It’s Time To Start Talking About Inflation (Before It’s Too Late…)

Volatility has been low the past two weeks. This can be seen in the weekly chart of SPDR S&P 500 ETF (NYSE: SPY) below.

The next chart puts this volatility in context. The blue bars highlight periods of low volatility, times when the weekly range of the S&P 500 is less than 1%. Since 1993, we have enjoyed many periods of low volatility.

High volatility has been associated with bear markets. Three of those periods are shown in the chart. There was also a high-volatility bull market in the late 1990s when the internet bubble pushed prices to irrational extremes.

The next chart looks at money supply. These blue lines indicate times when the money supply is growing rapidly, like it is now.

The Federal Reserve seems to increase the money supply to offset the bear market declines. Bear markets are also times when the economy is contracting. Now, let’s think about what this says about current conditions…

What This Means…

Volatility is low, and that is often associated with a rising stock market. But money supply is increasing rapidly, something we tend to see when stock markets are falling.

The current situation tells me we need to seriously begin worrying about inflation. (I touched on this briefly last week.) For now, a significant amount of that money the Fed created is moving into the stock market. But the economy is recovering more rapidly than many investors seem to realize.

The next chart shows that the New York Fed Staff Nowcast, a real-time forecast of GDP for the current quarter, is at 8.3%. Nowcast jumped 1.6% last week after we saw positive surprises from advanced retail sales, building permits, industrial production, and capacity utilization.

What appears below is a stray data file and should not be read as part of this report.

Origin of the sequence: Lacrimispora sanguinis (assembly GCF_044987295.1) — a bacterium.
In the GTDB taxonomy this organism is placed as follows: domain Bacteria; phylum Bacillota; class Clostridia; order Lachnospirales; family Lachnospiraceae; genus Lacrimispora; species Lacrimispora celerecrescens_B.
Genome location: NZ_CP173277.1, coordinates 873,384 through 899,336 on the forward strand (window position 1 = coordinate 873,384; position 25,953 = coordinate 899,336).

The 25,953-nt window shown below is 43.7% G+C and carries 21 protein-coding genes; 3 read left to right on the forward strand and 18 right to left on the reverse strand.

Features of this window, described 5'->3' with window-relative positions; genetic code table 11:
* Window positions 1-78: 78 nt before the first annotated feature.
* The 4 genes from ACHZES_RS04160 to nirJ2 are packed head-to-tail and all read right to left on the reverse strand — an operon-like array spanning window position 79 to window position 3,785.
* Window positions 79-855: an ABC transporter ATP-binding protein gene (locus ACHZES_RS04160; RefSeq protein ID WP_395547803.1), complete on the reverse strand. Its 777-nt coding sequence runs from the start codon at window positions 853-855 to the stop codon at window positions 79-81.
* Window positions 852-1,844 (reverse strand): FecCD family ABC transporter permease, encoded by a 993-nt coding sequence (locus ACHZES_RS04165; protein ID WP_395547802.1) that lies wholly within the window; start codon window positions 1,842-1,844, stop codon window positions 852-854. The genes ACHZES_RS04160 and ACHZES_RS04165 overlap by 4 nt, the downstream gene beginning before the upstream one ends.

Source: NY Federal Reserve

The economy seems to be overheating as Congress prepares a $1.9 trillion stimulus spending package. This could be the spark that creates higher inflation — and that could lead to a bear market in stocks.

The last chart for this week shows why inflation is a threat to the stock market. This is a chart of 10-year Treasury note futures. The bull market in Treasuries has been intact since the market was created in the early 1980s.

Notes are the technical term for obligations maturing two to 10 years after they’re issued. Bonds mature more than 10 years after issuance. Bills mature in less than two years.

Prices and interest rates are inversely correlated. When rates rise, prices fall. If rates rise 1%, the price of a 10-year Treasury is expected to fall about 8%. This will represent a significant loss of capital for fixed-income investors. Many of these investors use leverage to boost returns. Leverage will increase losses even more. That could lead to selling in the stock market to raise funds for margin calls.

Action To Take

The bottom line is that the stock market is likely to fall if inflation picks up… and inflation is likely to pick up. The only question is when.

I’m closely monitoring the situation, gathering more data and keeping close tabs. I’ll be sure to share what I learn as soon as possible.

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